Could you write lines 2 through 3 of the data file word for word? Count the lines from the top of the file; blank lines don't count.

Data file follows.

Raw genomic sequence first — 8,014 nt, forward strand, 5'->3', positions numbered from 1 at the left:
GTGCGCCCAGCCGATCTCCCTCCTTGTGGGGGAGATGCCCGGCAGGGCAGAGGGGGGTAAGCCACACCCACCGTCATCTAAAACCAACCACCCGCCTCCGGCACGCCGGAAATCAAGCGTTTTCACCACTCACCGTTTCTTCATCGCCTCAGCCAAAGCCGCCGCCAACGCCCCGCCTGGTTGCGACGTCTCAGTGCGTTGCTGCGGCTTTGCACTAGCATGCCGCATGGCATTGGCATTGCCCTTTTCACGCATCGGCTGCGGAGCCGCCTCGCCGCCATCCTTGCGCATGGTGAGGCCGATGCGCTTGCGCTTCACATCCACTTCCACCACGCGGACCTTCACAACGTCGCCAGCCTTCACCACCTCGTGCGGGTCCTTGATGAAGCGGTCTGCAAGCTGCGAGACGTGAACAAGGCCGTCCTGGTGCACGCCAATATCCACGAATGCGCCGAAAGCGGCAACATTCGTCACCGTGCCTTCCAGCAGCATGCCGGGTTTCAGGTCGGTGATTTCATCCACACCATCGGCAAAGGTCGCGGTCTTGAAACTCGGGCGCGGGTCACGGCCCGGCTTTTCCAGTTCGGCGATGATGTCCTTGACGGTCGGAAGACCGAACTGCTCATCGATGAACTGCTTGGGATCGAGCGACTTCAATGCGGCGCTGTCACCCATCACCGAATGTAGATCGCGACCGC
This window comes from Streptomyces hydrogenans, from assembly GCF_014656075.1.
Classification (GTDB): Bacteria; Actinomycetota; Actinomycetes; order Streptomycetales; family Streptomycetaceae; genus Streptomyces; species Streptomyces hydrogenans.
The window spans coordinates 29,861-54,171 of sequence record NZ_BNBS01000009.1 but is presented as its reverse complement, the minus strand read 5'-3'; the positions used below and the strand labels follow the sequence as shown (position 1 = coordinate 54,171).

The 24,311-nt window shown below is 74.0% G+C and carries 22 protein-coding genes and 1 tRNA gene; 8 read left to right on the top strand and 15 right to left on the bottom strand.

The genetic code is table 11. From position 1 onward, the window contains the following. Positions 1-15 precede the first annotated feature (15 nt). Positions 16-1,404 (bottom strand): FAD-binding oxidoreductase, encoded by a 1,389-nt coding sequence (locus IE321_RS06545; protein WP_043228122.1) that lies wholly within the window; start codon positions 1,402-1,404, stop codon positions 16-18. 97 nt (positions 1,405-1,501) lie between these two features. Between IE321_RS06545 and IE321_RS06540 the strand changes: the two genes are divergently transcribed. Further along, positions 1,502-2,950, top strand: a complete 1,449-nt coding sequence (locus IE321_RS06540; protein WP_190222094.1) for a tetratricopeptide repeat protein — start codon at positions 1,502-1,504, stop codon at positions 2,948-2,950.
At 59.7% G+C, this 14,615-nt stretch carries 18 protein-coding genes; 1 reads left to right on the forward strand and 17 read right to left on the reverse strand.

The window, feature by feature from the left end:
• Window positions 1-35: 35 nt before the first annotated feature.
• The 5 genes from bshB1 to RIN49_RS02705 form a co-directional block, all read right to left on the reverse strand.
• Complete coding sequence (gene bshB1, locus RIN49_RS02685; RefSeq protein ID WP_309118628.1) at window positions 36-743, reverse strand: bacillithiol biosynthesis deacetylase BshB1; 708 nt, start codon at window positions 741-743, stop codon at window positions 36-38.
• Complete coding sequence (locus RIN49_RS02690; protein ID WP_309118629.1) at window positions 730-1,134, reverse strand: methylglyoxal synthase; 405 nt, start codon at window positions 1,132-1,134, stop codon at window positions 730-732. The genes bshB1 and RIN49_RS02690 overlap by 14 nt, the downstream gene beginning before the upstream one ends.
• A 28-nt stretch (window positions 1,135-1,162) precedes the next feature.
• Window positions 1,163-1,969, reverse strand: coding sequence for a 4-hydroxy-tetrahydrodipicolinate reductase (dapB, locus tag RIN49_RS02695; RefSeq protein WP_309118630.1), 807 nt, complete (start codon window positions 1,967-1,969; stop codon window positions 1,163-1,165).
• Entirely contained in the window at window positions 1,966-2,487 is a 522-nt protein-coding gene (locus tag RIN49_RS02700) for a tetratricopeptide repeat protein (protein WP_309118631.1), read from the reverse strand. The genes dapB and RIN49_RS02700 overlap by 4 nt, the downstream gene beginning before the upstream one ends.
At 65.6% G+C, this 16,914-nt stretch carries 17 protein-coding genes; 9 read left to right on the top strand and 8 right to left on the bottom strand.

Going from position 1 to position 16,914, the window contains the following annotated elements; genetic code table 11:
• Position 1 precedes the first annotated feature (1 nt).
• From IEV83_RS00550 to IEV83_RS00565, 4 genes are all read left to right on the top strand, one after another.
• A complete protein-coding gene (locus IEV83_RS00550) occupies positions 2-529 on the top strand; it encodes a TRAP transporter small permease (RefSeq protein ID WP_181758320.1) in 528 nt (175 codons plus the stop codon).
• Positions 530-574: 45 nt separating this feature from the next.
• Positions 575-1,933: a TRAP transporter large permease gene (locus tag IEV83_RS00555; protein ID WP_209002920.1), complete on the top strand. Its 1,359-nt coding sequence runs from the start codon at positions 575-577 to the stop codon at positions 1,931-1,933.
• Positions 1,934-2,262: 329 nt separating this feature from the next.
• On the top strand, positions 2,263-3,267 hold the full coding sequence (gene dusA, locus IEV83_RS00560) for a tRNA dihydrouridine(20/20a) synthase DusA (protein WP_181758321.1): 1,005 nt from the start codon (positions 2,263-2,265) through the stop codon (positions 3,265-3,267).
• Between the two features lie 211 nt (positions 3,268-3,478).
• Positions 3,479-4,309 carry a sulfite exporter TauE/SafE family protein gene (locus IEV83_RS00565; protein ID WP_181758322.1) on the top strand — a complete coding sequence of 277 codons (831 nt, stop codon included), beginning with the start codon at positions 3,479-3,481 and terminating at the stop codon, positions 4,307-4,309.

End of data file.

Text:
GTGCGCCCAGCCGATCTCCCTCCTTGTGGGGGAGATGCCCGGCAGGGCAGAGGGGGGTAAGCCACACCCACCGTCATCTAAAACCAACCACCCGCCTCCGGCACGCCGGAAATCAAGCGTTTTCACCACTCACCGTTTCTTCATCGCCTCAGCCAAAGCCGCCGCCAACGCCCCGCCTGGTTGCGACGTCTCAGTGCGTTGCTGCGGCTTTGCACTAGCATGCCGCATGGCATTGGCATTGCCCTTTTCACGCATCGGCTGCGGAGCCGCCTCGCCGCCATCCTTGCGCATGGTGAGGCCGATGCGCTTGCGCTTCACATCCACTTCCACCACGCGGACCTTCACAACGTCGCCAGCCTTCACCACCTCGTGCGGGTCCTTGATGAAGCGGTCTGCAAGCTGCGAGACGTGAACAAGGCCGTCCTGGTGCACGCCAATATCCACGAATGCGCCGAAAGCGGCAACATTCGTCACCGTGCCTTCCAGCAGCATGCCGGGTTTCAGGTCGGTGATTTCATCCACACCATCGGCAAAGGTCGCGGTCTTGAAACTCGGGCGCGGGTCACGGCCCGGCTTTTCCAGTTCGGCGATGATGTCCTTGACGGTCGGAAGACCGAACTGCTCATCGATGAACTGCTTGGGATCGAGCGACTTCAATGCGGCGCTGTCACCCATCACCGAATGTAGATCGCGACCGC
This window comes from Streptomyces hydrogenans, from assembly GCF_014656075.1.